Maybe this can all be coupled with a strong ultimatum that they either need to learn about what you go through and try to be understanding (and describe what you mean by being "understanding"), or leave you alone so that you can focus on your health and take care of your son.

You also may want to point out that it behooves them to learn about type 1 diabetes and how to manage it because the disease has strong genetic implications for any blood relative of yours (specifically, their chances of getting it are higher than the average person, so they might want to learn the facts about it).

Thanks for your reply - my husband and I have made numerous "last ditch" efforts; I belong to a clinic that even does a family day to educate the families of diabetics, but alas, no one was interested.

I further appreciate that someone else shares my opinion (that they should leave me alone to focus on my health) - thanks.

I've expalined all the implications genetically speaking (what is further frustrating to me is my paternal grandmother's cousin is Frederick Banting, so long before there was me, someone in my family had been advocating and helping create synthetic insulin, for diabetics!); however, nothing seems to spark them :(

Again - thanks for the response, first time in a very long time I didn't feel alone in my plight!

You are not alone. It's just so sad that your family has this attitude -- especially considering you're related to Frederick Banting!! Eek!! That is so freaking cool!!! (Sorry, I have a thing for "diabetes history" so this is just so. so cool).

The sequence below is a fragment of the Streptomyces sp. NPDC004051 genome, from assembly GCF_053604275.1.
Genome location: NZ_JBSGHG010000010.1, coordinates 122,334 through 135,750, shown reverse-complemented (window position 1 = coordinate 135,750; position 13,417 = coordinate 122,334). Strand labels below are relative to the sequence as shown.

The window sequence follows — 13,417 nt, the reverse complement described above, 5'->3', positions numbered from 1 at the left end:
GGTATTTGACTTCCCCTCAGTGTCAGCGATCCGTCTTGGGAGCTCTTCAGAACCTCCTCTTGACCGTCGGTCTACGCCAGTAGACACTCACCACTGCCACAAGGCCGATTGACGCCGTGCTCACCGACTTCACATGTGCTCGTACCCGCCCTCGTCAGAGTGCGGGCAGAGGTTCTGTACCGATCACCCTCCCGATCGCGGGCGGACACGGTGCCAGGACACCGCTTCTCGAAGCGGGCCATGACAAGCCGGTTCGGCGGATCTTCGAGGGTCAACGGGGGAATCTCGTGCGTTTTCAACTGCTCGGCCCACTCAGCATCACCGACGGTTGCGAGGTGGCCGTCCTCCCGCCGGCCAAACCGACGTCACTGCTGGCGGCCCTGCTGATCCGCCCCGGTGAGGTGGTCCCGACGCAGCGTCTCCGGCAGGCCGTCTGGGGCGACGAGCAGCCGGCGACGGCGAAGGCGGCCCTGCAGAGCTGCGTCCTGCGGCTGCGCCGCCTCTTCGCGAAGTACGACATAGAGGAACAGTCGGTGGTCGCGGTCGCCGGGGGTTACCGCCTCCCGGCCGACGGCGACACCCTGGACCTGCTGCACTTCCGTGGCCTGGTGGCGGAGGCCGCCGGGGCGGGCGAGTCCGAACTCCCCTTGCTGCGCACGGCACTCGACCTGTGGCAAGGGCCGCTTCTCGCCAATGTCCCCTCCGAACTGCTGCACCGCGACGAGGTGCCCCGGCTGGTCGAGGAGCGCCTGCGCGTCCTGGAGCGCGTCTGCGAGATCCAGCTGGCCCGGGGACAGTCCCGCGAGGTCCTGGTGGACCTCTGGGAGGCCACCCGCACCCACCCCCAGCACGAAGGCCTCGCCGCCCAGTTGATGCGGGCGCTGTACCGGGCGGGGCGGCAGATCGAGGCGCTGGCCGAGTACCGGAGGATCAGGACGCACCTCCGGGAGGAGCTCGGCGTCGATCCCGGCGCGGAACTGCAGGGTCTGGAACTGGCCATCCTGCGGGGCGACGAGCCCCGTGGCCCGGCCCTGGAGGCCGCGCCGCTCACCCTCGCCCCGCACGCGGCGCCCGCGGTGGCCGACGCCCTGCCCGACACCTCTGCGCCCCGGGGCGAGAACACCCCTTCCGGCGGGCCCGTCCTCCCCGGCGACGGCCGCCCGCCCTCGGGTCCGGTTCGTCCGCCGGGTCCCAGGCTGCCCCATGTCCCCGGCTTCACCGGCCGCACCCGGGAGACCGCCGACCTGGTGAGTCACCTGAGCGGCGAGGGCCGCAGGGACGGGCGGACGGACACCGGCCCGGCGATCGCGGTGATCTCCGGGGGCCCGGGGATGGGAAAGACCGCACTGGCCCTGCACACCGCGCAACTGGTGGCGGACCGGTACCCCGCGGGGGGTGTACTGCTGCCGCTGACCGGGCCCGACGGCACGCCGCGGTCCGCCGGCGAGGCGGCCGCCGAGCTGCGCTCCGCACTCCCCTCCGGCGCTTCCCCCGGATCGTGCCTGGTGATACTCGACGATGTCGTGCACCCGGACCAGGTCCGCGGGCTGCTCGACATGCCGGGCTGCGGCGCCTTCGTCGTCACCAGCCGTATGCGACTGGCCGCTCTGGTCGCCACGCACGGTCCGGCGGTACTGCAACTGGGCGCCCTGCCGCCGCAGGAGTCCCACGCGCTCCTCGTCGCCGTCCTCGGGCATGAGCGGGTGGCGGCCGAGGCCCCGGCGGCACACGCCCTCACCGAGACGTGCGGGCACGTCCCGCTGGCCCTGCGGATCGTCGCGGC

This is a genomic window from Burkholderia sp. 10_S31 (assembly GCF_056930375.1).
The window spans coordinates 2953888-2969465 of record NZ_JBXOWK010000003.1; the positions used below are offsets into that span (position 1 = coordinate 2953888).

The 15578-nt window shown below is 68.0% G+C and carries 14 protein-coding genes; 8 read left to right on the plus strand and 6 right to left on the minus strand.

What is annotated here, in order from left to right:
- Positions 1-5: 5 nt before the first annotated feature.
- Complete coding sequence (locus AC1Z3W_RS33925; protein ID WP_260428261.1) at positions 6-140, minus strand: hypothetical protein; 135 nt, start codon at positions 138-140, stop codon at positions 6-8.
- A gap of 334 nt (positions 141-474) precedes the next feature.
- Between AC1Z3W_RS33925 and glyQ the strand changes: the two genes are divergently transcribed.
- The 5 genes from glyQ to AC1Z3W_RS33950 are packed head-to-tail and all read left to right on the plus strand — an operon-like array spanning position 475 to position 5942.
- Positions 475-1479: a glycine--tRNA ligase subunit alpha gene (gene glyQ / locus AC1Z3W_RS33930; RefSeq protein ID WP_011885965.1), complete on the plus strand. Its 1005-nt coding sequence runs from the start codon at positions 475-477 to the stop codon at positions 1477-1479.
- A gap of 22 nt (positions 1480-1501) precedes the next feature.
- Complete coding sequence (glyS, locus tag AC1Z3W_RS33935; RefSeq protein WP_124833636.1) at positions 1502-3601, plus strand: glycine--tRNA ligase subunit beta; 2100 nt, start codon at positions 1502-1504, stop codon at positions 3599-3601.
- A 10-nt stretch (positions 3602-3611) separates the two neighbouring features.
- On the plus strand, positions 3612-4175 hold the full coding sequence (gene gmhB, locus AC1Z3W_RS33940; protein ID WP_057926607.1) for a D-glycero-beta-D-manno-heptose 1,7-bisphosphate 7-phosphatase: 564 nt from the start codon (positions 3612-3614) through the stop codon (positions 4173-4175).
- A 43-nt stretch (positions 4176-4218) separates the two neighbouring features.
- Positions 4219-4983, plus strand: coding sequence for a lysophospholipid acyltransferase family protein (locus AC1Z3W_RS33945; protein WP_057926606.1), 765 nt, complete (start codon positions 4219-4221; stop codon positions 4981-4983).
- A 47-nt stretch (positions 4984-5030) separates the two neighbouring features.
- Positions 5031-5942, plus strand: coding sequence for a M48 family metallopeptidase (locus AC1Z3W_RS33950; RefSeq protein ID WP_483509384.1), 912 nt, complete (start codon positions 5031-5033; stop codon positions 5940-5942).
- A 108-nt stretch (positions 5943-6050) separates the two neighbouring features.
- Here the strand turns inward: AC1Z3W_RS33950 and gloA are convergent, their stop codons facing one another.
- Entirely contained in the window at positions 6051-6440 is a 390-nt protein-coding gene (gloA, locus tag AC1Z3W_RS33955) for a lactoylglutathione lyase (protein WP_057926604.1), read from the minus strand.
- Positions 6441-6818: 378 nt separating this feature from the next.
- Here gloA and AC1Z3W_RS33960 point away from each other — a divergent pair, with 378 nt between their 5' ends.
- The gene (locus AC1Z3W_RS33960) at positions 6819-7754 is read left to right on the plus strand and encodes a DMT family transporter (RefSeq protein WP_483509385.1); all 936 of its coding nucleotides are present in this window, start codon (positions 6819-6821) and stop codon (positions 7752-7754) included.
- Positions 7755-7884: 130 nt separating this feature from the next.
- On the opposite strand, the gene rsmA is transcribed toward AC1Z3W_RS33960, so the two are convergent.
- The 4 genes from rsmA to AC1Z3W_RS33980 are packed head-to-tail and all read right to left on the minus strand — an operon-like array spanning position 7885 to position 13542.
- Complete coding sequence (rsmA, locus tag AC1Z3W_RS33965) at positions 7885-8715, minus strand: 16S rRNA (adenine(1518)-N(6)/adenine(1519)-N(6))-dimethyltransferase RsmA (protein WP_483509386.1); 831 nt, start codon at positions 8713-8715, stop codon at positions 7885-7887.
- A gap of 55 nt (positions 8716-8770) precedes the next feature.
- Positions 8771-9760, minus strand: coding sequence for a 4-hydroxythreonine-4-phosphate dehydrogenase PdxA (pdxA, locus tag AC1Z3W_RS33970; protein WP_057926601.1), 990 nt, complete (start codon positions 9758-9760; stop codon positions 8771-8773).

Yeah, I say if you've done what you can and they just aren't responsive, you need to focus on the family you have now - your supportive husband and your child. You need to be there for your son and husband, and that means doing whatever is necessary to stay HEALTHY. I know it's hard to think of basically cutting them out of your life, but you've gotta do what's best for you.

I think one of the best/worst things about living with T1D is that it forces you to really scrutinize your relationships with other people. I have cut off friendships before because I didn't feel the other person was supportive/understanding of my life with T1D (like the fact that I can't always go out to eat on a moment's notice or do something spontaneously because my BGs aren't cooperating). Having to do this can really stink sometimes, but the good thing is that (for me, at least) it has made me far more appreciative of the people who remain in my life. They are true friends/loved ones and I guess I feel it's sort of a gift to be able to see the difference.

A lot of "straight" people think that it's just a matter of taking shots and getting over it. To me, the shots are (or were, since I have a pump...) the easy part, the hard part is balancing the insulin 'rushes', food, stress, life, astrological influences, sunspots or whatever all the other things that all add into whatever your BG is at this point or that point in time.

The only other thing I've done that involved balance so much might have been Tae Kwon Do, where we'd practice and practice and practice but there was *always* something to improve, jump higher, spin faster, stretch more, squat lower or whatever. I don't ever talk to anyone about it though. MrsAcidRock and junior realize when I'm out of it but I am the only one involved in making decisions. And, well, you guys...